There are many stories of animal bravery on the internet and most of the heroes are dogs, horses and other large animals but recently a rat named Magawa was awarded a very prestigious prize for saving many lives.
African giant pouched rat, Magawa is larger than the garden rat and they have a life span of upto eight years. These rats can be trained, and have a keen sense of smell.
APOPO, a Belgian organization, has been training these rats to detect both tuberculosis and landmines and Magawa has been trained to do the latter. Landmines have been the cause of the death of thousands of people around the world. “Over 60 countries are contaminated with hidden landmines and other explosive remnants of war, that cause tragic accidents and hamper communities from developing their productive land,” the APOPO website states.
APOPO chief executive Christophe Cox said that it takes a human four days to clear 200 square meters, but it takes a rat 30 minutes. He said they’re good at it and humans are so confident of these rodents abilities that they play soccer on the area once it has been cleared.
Also, the fact that the rats weigh hardly anything to set off mines intended to kill humans and so it is a win-win situation. APOPO stresses that the rats were chosen as detection animals because they are so light and reassures readers that no one has ever been lost to a mine.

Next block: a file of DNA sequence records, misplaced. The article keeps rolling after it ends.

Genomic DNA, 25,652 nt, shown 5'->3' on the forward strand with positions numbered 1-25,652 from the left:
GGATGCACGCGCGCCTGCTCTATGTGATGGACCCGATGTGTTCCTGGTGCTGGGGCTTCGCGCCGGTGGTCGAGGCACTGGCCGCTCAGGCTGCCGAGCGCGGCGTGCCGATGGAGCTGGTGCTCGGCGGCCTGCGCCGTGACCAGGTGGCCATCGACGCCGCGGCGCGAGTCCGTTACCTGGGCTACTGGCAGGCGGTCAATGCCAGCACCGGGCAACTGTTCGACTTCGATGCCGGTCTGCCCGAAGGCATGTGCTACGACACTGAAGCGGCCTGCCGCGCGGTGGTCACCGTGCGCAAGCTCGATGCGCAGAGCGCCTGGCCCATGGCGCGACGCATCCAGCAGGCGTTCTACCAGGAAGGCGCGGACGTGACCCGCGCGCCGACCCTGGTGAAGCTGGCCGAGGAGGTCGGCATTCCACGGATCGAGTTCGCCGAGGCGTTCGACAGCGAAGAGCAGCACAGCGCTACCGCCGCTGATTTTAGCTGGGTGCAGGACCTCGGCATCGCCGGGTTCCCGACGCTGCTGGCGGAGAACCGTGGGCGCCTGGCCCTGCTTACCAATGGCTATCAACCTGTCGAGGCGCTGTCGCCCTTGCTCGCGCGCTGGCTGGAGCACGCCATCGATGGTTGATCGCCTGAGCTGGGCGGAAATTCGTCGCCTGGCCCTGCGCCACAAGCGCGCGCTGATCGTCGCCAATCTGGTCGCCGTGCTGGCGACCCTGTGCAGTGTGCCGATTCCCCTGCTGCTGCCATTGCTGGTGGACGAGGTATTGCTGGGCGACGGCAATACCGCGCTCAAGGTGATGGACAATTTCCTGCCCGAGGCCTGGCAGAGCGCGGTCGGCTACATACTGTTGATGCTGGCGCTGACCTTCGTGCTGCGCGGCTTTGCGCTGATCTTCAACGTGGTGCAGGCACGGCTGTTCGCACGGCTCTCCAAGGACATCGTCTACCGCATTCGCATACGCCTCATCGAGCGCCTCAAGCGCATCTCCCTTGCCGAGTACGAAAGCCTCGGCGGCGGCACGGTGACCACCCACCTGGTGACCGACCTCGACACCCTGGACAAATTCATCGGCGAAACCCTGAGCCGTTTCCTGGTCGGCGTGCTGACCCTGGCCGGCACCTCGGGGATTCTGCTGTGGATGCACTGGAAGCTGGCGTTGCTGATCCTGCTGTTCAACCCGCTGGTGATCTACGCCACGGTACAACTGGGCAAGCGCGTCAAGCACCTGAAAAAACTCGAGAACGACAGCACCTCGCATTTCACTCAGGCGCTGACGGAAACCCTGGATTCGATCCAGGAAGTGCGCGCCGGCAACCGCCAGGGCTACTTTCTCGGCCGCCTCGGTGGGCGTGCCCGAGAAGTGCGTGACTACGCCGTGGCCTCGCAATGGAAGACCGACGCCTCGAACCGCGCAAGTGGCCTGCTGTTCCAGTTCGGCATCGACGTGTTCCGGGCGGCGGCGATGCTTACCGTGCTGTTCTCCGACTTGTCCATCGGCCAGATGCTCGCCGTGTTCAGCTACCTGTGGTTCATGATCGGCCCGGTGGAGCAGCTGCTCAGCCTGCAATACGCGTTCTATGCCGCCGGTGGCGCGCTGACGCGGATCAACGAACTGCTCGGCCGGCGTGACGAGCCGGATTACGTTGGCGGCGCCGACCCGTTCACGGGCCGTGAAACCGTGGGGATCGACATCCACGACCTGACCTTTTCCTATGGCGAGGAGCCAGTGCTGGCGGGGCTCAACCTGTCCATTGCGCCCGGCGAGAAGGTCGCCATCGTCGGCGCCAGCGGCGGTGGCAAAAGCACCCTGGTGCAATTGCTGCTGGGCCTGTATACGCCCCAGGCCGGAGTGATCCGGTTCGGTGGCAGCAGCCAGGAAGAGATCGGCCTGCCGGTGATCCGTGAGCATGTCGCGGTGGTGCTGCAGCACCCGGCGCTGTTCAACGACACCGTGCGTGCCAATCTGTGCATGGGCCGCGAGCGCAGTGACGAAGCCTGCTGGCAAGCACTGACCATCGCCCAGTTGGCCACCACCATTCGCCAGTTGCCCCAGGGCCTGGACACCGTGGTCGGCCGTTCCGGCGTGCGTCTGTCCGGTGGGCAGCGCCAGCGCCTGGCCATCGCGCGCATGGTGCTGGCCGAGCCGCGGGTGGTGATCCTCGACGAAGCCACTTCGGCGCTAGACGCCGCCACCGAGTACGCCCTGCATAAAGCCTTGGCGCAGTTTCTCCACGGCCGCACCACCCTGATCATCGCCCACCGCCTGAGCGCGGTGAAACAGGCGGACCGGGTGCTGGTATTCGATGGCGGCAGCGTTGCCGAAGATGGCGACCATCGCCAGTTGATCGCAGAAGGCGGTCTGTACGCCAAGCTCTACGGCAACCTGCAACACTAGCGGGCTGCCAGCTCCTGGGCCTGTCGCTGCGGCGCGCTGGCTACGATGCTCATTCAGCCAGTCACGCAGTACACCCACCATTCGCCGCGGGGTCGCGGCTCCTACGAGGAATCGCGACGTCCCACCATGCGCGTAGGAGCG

Magawa was born in Tanzania and trained for nine months to detect landmines and now has become the organization’s most effective and successful landmine detection rat or as APOPO calls him, HeroRAT. Magawa works in Cambodia, which has 3 million landmines still unaccounted for. Magawa has cleared 141,000 square meters of land and discovered 28 items of unexploded ordnance and 39 landmines.
Because of his impeccable record, Magawa was recognized by the People’s Dispensary for Sick Animals late last month with the civilian award for animal bravery, the group’s highest civilian honor. “He can search the area of a tennis court in 30 minutes, something that would take a human with a metal detector up to four days,” the group confirmed in an article featuring the hard-working rat.
Magawa, is the first rat to receive a medal in the 77 years that the PDSA has been giving out awards, he joins other heroes like dogs and pigeons, horses and a cat too, according to the PDSA website. What a wonderful talent this rodent has of saving the lives of countless human beings around the world.